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A Lifetime with Shakespeare: Notes from an American Director of All 38 Plays Paperback – September 9, 2010

ISBN-13: 978-0786449538 ISBN-10: 0786449535 Edition: 1st

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Product Details

  • Paperback: 252 pages
  • Publisher: McFarland; 1 edition (September 9, 2010)
  • Language: English
  • ISBN-10: 0786449535
  • ISBN-13: 978-0786449538
  • Product Dimensions: 0.8 x 7 x 9.8 inches
  • Shipping Weight: 12.8 ounces (View shipping rates and policies)
  • Average Customer Review: 5.0 out of 5 stars  See all reviews (4 customer reviews)
  • Amazon Best Sellers Rank: #2,252,674 in Books (See Top 100 in Books)

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About the Author

Paul Barry has spent 60 years as a professional actor and musician on stage and in films, and has directed over 300 plays and musicals.

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8 of 8 people found the following review helpful By Geddeth Smith on November 21, 2010
Format: Paperback
Paul Barry is well known as an actor-manager and the founder of the New Jersey Shakespeare Festival, for which he served as Artistic Director for the first twenty-five years of its existence. During that time he produced and directed the entire Shakespearean canon including Henry VIII and The Two Noble Kinsmen, the two plays on which, most scholars agree, Shakespeare collaborated. This was a distinguished landmark for the New Jersey Shakespeare Festival, as it would be for any theatre in the English-speaking world.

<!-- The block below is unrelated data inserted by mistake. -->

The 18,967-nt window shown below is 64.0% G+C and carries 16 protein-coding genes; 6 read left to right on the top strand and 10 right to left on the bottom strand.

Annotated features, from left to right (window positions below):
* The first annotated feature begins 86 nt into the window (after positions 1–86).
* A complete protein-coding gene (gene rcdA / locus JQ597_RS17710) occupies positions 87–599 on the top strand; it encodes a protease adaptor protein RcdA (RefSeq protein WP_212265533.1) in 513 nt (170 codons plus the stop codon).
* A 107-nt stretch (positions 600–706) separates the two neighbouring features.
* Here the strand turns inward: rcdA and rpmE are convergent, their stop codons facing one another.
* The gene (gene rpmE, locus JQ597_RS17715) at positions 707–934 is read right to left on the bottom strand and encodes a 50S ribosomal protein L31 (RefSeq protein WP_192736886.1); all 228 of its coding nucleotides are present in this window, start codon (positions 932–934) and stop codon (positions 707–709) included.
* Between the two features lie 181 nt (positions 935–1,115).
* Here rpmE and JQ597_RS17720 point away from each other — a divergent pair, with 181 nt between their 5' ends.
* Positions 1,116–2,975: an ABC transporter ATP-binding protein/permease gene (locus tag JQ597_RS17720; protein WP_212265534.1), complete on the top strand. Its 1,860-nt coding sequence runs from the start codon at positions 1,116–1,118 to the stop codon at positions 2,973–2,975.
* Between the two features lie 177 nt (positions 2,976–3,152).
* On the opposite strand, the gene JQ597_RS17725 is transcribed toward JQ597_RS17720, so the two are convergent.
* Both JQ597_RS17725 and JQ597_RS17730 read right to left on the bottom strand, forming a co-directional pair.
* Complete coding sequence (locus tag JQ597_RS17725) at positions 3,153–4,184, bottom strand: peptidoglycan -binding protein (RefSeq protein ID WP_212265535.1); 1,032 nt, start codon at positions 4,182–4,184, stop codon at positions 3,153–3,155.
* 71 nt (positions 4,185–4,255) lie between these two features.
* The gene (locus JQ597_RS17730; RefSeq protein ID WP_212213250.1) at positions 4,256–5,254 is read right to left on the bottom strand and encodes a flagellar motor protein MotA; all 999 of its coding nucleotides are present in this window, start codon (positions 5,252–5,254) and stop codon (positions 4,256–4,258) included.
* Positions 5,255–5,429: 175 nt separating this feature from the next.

Producing and directing the entire canon is an equally distinguished achievement for a director, especially when he has directed many of the individual plays two, three, four times as either a guest director or under his own management. Few directors achieve that depth of experience with Shakespeare's plays.
Paul Barry has; and he records that experience in his newly published book A Lifetime with Shakespeare. We are fortunate that he has done this because it is one of the finest books about the production, direction, and performance of Shakespeare's plays that we have. And it takes a rightful and honorable place alongside B. Iden Payne's A Life in a Wooden O and Margaret Webster's Shakespeare without Tears for like them Barry writes from the viewpoint of a theatrical craftsman: one with an understanding of the period in which the plays were written; the theatre in which they were performed; the audiences that came to see them; the humanity of Shakespeare's characters; the power of the language that illuminates the plays; and above all the art of the actor that brings them to life. Barry writes of all this and much more in clear, direct, and cogent prose interlaced with delightful humor and inspired by a passionate dedication to the plays and the playwright.
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4 of 4 people found the following review helpful By maureen Flaherty on November 20, 2010
Format: Paperback Verified Purchase
After attending many wonderful productions at the New Jersey Shakespreare Festival, I became a fan of Paul Barry, its Artistic Director and author of a new book, A LIFETIME WITH SHAKESPEARE. I read this book recently and found his writing style easy to follow and its contents illuminating.